A New York court recently ruled that a Long Island woman who killed her baby in a car accident cannot be convicted because her baby was not a person yet.
The Times Union reports Jennifer Jorgensen previously was found guilty of second-degree manslaughter for causing the death of her baby daughter in a car crash. She also was indicted for driving under the influence of drugs and alcohol and endangering the welfare of a child, according to the report.
Jorgensen was in her third trimester when the car accident occurred in May 2008. Her daughter was delivered by C-section after the head-on collision and died six days later, according to the report.
In October, the New York Court of Appeals reversed Jorgensen’s conviction, ruling that she was not guilty because she fatally injured her daughter before she was born.
The court ruling compared Jorgensen’s actions to self-induced abortion and called it an offense that is “no greater than a misdemeanor.”
“… the central question in the case was whether the state Legislature intended ‘to hold pregnant women criminally responsible for engaging in reckless conduct against themselves and their unborn fetuses, such that they should be subject to criminal liability for prenatal conduct that results in postnatal death? Under the current statutory scheme, the answer to this question is no.’”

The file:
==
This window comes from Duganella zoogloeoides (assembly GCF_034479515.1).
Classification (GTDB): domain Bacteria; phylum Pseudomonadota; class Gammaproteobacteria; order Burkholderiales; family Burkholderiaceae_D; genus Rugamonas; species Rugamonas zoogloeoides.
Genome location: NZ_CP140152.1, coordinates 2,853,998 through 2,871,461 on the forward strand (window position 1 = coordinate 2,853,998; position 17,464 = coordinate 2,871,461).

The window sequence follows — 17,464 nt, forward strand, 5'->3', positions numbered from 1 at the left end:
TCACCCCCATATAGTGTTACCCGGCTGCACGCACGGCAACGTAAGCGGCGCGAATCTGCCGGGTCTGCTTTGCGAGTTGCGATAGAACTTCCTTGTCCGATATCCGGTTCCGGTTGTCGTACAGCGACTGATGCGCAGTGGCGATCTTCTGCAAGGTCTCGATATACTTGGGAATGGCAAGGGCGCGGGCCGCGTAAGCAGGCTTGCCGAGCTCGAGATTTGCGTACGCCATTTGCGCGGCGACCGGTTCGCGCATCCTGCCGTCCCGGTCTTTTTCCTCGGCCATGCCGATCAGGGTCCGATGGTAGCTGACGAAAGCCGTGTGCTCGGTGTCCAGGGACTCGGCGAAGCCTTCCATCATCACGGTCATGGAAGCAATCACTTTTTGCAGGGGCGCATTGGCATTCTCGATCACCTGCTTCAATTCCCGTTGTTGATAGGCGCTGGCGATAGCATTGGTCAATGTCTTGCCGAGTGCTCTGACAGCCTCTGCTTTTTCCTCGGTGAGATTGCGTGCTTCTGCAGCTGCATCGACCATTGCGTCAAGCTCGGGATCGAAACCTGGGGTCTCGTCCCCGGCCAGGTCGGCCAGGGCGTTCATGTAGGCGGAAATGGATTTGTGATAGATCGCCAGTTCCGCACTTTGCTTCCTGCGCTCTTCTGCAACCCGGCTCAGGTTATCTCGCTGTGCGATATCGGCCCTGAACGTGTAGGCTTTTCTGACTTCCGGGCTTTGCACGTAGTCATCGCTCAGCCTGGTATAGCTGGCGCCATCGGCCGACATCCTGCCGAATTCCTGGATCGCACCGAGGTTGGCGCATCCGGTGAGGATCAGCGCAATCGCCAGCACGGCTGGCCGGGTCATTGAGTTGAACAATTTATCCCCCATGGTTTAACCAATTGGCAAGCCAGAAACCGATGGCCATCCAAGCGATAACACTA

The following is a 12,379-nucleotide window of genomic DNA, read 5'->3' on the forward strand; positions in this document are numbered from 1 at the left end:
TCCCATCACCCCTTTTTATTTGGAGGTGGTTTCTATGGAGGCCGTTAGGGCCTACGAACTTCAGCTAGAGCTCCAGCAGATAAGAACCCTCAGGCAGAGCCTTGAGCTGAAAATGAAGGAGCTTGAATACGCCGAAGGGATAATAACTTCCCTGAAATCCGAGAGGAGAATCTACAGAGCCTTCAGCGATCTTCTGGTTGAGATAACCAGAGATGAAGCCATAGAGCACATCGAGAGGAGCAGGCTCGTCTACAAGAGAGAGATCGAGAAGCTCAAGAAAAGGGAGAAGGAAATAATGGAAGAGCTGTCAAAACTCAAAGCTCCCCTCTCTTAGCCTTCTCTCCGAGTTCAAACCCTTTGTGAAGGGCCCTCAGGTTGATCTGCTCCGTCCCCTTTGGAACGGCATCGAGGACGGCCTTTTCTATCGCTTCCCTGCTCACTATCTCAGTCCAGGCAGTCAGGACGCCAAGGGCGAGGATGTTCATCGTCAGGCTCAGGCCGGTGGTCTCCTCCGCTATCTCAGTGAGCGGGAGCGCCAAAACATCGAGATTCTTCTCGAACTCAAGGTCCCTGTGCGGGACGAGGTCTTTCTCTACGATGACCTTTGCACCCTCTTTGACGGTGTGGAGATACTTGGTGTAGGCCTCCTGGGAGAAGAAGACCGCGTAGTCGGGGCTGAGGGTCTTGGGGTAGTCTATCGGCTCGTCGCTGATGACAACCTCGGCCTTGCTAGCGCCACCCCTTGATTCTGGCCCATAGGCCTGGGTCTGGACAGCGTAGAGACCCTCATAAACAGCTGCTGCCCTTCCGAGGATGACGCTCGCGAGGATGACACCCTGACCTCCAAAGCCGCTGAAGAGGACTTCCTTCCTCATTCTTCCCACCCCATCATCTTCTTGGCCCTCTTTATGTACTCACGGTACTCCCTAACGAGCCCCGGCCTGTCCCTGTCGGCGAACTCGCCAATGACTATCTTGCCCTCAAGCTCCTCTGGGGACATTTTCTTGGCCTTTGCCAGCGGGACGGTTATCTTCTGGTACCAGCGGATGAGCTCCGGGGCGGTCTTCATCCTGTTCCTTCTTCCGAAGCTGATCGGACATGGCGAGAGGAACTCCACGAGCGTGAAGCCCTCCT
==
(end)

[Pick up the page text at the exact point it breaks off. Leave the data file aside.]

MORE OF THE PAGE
Not all of the judges agreed on the ruling. In a dissent, Judge Eugene Fahey wrote, “I cannot join in a result that analyzes our statutes to determine that a six-day-old child is not a person.”
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Conservative blogger Warner Todd Huston notes that as outrageous as the ruling may seem, the court is right that current state laws do not recognize unborn babies as “persons.” Jorgensen is no longer being held accountable for her baby’s death because, in the eyes of the state, her unborn daughter did not have the rights of personhood when her reckless behavior fatally injured her child.
Huston wrote, “In this case it is clearly the legislature’s fault, not the court’s, and shows how iffy it is to say that a human doesn’t count as human until after they are ‘born.’”
Currently in the U.S., 37 states recognize the unlawful killing of an unborn child as homicide in some circumstances, according to the National Right to Life Committee.
New York has two conflicting statutes about the protection of unborn children from violence, according to National Right to Life. One statute calls the killing of an unborn child after 24 weeks for reasons other than abortion “homicide.” However, a separate statutory provision defines the victim of a homicide as a “human being who has been born and is alive.”